11 posts in Research & Faculty Spotlight

Inspired by Northern clingfish, researchers make a better suction cup

The finger-sized Northern clingfish employs one of the best suction cups in the world. A small disk on its belly can attach to wet, slimy, even rough surfaces and hold up to 230 times its own body weight. A University of Washington team inspired by the clingfish’s suction power set out to develop an artificial suction cup that borrows from nature’s design. Their prototype, described in a paper published Sept. 9 in the journal Philosophical Transactions of the Royal Society B, actually performed better than the clingfish.

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Mark your Calendars for SAFS’s 2019 Autumn Seminar Series

The School of Aquatic and Fishery Science’s (SAFS) annual Autumn Seminar Series begins next week, Thursday, September 26. Be sure to view the SAFS events page and hit the + to subscribe and have information about each week’s presentation added to your calendar. Presentations will also be recorded and uploaded to the SAFS YouTube channel the following day.

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What motivates people to join — and stick with — citizen science projects?

One of the most established hands-on, outdoor citizen science projects is the University of Washington-based Coastal Observation and Seabird Survey Team, COASST, which trains beachgoers along the West Coast, from California to Alaska, to monitor their local beach for dead birds. With about 4,500 participants in its 21-year history and roughly 800 active participants today, COASST’s long-term success is now the subject of scientific study in its own right. What makes people join citizen science projects, and what motivates people to stick with them over years?

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Deep submersible dives shed light on rarely explored coral reefs

Corals that live in the mesophotic zone

Just beyond where conventional scuba divers can go is an area of the ocean that still is largely unexplored. In waters this deep — about 100 to at least 500 feet below the surface — little to no light breaks through.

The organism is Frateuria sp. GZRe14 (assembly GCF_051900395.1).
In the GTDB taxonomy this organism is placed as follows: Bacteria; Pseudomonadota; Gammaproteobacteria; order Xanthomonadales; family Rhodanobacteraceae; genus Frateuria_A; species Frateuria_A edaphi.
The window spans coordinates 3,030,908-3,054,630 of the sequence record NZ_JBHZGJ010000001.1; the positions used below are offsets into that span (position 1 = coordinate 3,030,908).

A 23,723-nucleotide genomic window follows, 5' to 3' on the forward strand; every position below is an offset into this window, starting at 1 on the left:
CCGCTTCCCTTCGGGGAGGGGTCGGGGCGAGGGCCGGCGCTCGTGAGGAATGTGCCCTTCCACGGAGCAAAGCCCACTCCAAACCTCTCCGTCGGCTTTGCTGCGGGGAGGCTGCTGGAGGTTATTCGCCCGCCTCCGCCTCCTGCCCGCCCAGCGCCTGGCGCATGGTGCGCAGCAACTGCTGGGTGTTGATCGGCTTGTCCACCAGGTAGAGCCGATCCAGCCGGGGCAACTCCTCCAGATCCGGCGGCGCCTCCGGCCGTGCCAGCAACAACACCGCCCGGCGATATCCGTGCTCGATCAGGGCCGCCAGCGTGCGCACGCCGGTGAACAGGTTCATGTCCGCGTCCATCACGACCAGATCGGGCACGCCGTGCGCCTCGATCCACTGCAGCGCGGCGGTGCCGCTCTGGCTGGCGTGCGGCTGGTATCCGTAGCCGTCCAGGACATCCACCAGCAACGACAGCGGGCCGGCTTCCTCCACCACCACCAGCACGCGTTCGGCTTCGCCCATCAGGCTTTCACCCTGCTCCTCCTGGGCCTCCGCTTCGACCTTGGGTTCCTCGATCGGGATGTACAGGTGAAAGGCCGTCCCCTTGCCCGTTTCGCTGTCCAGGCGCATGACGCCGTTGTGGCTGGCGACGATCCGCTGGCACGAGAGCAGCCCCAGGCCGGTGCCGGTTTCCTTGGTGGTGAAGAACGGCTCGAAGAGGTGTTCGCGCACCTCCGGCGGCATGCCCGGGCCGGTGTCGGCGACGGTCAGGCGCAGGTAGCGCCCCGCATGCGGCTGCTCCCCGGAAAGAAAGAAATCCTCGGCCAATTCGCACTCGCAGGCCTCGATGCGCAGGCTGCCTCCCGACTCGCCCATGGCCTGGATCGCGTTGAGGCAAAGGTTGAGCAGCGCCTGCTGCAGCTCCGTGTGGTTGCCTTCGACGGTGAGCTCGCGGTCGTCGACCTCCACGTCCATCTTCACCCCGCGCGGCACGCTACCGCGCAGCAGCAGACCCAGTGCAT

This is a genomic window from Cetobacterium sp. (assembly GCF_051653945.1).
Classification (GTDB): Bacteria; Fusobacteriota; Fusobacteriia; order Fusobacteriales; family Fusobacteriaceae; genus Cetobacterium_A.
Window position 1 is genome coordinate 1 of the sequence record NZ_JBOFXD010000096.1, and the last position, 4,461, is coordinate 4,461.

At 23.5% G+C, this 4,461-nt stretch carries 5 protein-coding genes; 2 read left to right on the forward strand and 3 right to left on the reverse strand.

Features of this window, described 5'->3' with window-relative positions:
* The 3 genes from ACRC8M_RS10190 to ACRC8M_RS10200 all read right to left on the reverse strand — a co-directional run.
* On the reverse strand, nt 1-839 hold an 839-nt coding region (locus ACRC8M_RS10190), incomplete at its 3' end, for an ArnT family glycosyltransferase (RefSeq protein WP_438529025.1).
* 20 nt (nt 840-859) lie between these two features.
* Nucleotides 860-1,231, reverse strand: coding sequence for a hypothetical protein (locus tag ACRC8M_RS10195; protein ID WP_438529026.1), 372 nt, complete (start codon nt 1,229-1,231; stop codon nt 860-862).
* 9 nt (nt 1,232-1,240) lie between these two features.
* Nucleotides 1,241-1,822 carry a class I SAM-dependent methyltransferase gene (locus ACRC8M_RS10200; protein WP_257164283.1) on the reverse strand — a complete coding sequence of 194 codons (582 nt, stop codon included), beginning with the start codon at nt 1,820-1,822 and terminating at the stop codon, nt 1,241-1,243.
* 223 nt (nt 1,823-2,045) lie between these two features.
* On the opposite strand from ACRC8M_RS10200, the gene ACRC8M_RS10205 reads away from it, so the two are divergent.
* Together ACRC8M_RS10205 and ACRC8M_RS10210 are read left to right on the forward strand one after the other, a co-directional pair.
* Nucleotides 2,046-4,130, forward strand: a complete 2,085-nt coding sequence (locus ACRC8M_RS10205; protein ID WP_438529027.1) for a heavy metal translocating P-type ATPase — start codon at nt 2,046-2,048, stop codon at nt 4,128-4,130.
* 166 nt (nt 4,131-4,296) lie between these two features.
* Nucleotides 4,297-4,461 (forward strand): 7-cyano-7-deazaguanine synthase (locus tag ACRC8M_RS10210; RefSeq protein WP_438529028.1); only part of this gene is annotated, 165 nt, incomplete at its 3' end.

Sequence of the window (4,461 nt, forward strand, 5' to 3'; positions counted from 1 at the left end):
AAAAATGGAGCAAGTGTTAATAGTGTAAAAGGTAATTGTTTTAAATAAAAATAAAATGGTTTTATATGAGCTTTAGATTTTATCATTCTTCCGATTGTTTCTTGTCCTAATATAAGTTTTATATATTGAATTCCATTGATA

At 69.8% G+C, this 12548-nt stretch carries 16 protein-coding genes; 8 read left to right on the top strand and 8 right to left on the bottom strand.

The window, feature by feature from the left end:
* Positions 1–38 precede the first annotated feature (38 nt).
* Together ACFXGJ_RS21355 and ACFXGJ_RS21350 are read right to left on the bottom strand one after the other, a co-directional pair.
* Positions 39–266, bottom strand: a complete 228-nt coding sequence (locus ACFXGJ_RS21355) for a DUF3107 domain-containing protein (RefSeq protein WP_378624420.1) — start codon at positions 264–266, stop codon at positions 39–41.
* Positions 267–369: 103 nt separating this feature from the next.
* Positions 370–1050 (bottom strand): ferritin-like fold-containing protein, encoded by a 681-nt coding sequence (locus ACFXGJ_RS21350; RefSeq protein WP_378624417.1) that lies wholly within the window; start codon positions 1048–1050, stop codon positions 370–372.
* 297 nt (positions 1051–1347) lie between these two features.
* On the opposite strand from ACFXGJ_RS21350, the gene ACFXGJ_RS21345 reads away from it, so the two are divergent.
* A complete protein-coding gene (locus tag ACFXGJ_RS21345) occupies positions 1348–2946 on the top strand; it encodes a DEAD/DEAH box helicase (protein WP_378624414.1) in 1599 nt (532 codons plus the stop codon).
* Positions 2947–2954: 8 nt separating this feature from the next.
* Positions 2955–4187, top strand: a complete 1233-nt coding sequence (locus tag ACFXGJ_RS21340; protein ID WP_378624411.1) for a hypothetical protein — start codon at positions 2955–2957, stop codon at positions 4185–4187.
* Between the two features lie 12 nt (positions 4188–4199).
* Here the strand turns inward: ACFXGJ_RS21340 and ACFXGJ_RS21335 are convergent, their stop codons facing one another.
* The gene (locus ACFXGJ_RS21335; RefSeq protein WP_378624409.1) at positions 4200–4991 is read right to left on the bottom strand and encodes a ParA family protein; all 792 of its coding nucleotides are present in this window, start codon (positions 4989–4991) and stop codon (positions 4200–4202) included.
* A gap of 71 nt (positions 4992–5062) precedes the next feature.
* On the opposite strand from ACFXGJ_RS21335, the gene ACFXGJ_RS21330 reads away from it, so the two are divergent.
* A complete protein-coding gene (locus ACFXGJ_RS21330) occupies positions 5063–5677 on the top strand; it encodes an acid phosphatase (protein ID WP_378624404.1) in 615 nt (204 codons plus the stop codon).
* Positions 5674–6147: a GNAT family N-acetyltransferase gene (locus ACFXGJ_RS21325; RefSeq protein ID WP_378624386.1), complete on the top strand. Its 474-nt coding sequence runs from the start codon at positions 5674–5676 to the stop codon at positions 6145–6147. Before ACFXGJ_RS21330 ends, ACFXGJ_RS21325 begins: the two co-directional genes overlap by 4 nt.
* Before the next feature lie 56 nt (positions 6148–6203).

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Tiny fishes fuel life on coral reefs

Most bottom-dwelling fish try to avoid predation through hiding or camouflage. This colorful bluebelly blenny fish scans its surroundings with its head sticking out of its hole.

In a paper published May 23 in Science, a team of international researchers from Simon Fraser University, University of Washington and other institutions reveals that the iconic abundance of fishes on reefs is fueled by an unlikely source: tiny, bottom-dwelling reef fishes.

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Exploring Our Watery World at UW’s Aquatic Science Open House

On May 4th, the University of Washington held its second annual Aquatic Science Open House, inviting Seattle-area families, students, and teachers to explore the institution’s marine and freshwater science programs. The event was organized by the Students Explore Aquatic Sciences (SEAS) outreach group based in the School of Aquatic and Fishery Sciences (SAFS) and the Academic and Recreational Graduate Oceanographers (ARGO) outreach group based in the School of Oceanography. 

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Arsenic-breathing life discovered in the tropical Pacific Ocean

Image of California’s Mono Lake taken from the brown rocky shore

“We’ve known for a long time that there are very low levels of arsenic in the ocean,” said co-author Gabrielle Rocap, a UW professor of oceanography. “But the idea that organisms could be using arsenic to make a living — it’s a whole new metabolism for the open ocean.”

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José M. Guzmán receives UW Distinguished Teaching Award

José teaching in FSH 250: Marine Biology

José M. Guzmán, Acting Instructor within the School of Aquatic and Fishery Sciences, is one of this year’s seven recipients of the University of Washington’s Distinguished Teaching Award.

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Wisdom of Crowds: A Conversation with Andrew Berdahl

School of salmon staging at mouth of Sam Creek.

In 1906 while attending a livestock fair in Plymouth England, Sir Francis Galton witnessed an interesting contest where locals were trying to guess the correct weight of a slaughtered and dressed ox (think jellybeans in a jar, but for butchers). He examined all 800 guesses and calculated the median calling it the vox populi, or “voice of the people,” reasoning that this would cancel out outliers on either side of the true answer. Astonishingly, the median guess was extremely close–within .8%–of the weight measured by the judges and closer than any individual guess. “This started the idea of the wisdom of crowds, where if you have a whole bunch of independent guesses you can average them, cast off the errant guess on either side and hone in on the right answer,” said Dr. Andrew Berdahl one of the University of Washington School of Aquatic and Fishery Sciences’ newest faculty members.

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Sea Pens: Light on the Seafloor

Orange Seapen

It’s easy to see where the orange sea pen gets its name. A soft-bodied invertebrate that lives on the ocean floor, sea pens look just like feathered quills once used for writing. And where there’s one sea pen, there are usually others – lots of them – all swaying in the ocean current gobbling up planktonic plants and animals as they drift by. 

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